Let there be light

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Ubon Ratchathani is a sleepy provincial capital perched along the banks of the beautiful Mun River that is famed for its forest temples, spicy Isaan larb phet duck salad, and its Wat Nong Bua chedi, modeled on the famed stupa in Bodh Gaya, India. While the town is worth a visit at any time of year, July is the prime time to come calling, as Ubon literally lights up by hosting one of Thailand’s biggest festivals, the Giant Candle Festival, which celebrates Khao Pansaa, or the Buddhist Rains Retreat holiday period.

The Candle Festival celebration has been around since the start of the century, and its origin lies in the monks retreating to their temples for a meditative period during the rainy season. The local Buddhists in the surrounding community would donate items that the monks could put to use during this time, perhaps the most useful being candles which the monks needed for burning in the temples during meditation in this dark and dreary period. This practice evolved into small processions with lighted candles celebrating the Buddhist Lent and, eventually turned into today’s mammoth event.

Each temple in Ubon Ratchathani is represented during the festival by several giant wax candles that are carved and sculpted into figures from Buddhism, the Ramayana legend, or Hindu mythology. The candles are beautiful, labor-intensive works of art, and helping to create them is seen as an opportunity to acquire merit for the sculptors, for whom Lenten candles are a way of furthering Buddhist tradition. In recent years, due to the popularity of the festival, artists from around the world have come to contribute their talents by working on wax candles for the event. The candle-making process is incredibly elaborate and painstakingly slow, with floats taking over six months to make, and everything being done by hand.

OLYMPUS DIGITAL CAMERAThe evening before the festival, the giant candles are brought out on floats from their respective temples and drawn through the streets of town to the main square of Thung Si Meuang, in downtown Ubon, where a giant votive candle stands in homage to the city’s main claim to fame. The decorated floats are brought out for the first time and set up for everyone to admire and photograph. Marchers with lit candles accompany the floats, looking to gain merit and good fortune by participating in the event. Meanwhile, a giant outdoor market and amusement park are set up in the City Park, complete with food vendors, rides, and entertainment, while a massive numbers of visitors from the rest of the country pour in, readying for the big parade to come.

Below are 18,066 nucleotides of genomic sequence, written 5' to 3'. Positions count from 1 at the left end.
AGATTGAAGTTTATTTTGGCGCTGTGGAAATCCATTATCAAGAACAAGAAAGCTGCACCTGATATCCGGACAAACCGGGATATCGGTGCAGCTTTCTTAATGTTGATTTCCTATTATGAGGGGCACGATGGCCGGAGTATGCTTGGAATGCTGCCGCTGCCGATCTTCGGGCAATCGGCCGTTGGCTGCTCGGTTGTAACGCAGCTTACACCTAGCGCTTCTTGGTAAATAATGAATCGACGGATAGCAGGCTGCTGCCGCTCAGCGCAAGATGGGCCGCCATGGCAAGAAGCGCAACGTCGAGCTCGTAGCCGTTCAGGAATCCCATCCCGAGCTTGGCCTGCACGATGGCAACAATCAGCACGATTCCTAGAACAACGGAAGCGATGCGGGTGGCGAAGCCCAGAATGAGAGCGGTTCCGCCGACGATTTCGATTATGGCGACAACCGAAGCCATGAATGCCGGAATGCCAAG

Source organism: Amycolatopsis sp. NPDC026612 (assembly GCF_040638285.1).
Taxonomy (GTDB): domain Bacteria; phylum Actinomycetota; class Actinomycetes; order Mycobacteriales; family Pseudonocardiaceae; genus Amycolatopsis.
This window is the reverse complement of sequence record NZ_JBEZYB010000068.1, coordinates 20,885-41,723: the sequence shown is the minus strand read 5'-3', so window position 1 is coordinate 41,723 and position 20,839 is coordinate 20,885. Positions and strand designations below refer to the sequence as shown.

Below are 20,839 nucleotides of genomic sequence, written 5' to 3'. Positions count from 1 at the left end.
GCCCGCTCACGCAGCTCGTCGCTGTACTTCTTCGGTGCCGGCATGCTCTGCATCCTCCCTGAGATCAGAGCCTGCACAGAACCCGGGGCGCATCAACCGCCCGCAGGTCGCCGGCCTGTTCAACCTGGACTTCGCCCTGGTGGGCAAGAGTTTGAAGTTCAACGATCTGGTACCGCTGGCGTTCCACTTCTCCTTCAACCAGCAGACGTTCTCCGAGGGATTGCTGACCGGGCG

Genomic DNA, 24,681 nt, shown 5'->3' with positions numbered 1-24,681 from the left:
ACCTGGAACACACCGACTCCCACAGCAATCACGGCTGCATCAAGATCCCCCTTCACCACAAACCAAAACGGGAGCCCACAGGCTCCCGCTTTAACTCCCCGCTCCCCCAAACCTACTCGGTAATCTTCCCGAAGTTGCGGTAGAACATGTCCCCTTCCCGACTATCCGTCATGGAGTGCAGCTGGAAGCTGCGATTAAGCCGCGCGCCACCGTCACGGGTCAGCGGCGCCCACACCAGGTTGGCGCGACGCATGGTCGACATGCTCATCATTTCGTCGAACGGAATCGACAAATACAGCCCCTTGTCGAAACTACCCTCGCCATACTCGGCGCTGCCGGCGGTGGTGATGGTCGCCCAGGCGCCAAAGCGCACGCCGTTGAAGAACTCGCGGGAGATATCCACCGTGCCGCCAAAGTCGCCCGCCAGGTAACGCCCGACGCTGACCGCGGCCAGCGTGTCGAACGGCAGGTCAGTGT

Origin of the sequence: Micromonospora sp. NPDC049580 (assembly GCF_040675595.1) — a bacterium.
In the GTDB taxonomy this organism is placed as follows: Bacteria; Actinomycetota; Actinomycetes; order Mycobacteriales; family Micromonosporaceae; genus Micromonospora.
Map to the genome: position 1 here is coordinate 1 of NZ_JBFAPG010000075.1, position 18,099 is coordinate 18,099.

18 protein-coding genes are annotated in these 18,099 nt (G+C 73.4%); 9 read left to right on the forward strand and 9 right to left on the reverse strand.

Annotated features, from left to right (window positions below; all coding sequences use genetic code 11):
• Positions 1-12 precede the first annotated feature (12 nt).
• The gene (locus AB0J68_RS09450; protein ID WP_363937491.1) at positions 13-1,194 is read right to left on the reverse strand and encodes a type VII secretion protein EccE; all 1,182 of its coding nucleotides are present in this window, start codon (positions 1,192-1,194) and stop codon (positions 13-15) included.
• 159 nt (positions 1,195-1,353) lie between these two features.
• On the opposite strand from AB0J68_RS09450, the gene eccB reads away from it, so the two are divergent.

The next morning the festival gets underway with traditional dancers, mor lam musicians from Isaan, tattoo artists, and marching bands, all leading the way through the center of town. The huge candle floats soon follow, now decked out with beauty queens riding on them, surrounded by Girl Scouts, school groups, and just about every other local organization, all taking civic pride and looking for luck in the coming year.

Despite this being a solemn religious festival, an abundance of imbibing of spirits takes place, with plenty of beer and rice wine being drunk from early in the morning; just like any other Thai festival, the main focus here seems to be on having fun, letting one’s hair down, and just having a highly sanuk (fun) good time. The mor lam folk music musicians from Isaan are renowned for their rural love songs punctuated by bawdy humor as well as their musical talents, and the floats that they are playing on are thronged by masses of festival-goers who dance in abandon as they follow alongside them.

The one drawback of the Candle Festival is that it is one of the biggest events of the year in Thailand, and all accommodations in Ubon tend to get booked well in advance. The city’s tourism office is fantastic at helping out stranded travellers and will go out of its way to find rooms, but it is better to be safe and arrive early, or else make bookings beforehand.

Travel Tips
This year’s Candle Festival in Ubon Ratchathani will take place July 22–23.

Go: Ubon Ratchathani is accessible from Bangkok by train (11 hours), bus (9 hours), and plane (Thai Airways and Air Asia).
Stay:For comfortable boutique lodgings near the center of town, stay at the relaxing Tohsang City, located in a quiet residential area. Rooms start at THB 2,200. Alternatively, head out to the Tohsang’s luxury properties, an hour out of town in Khongjiam, along the Mekong River, where private villas with plunge pools and grand views of Laos and the mighty river await. You can check hotels like Tohsang Hotel (251 Palachai Road, Ubon Ratchathani; 045 245 531–9) and Tohsang Sedhapura (68 Mu 7, Ban Huay Mak Tay, Khongjiam; 045 351 174–6; www.tohsang.com).

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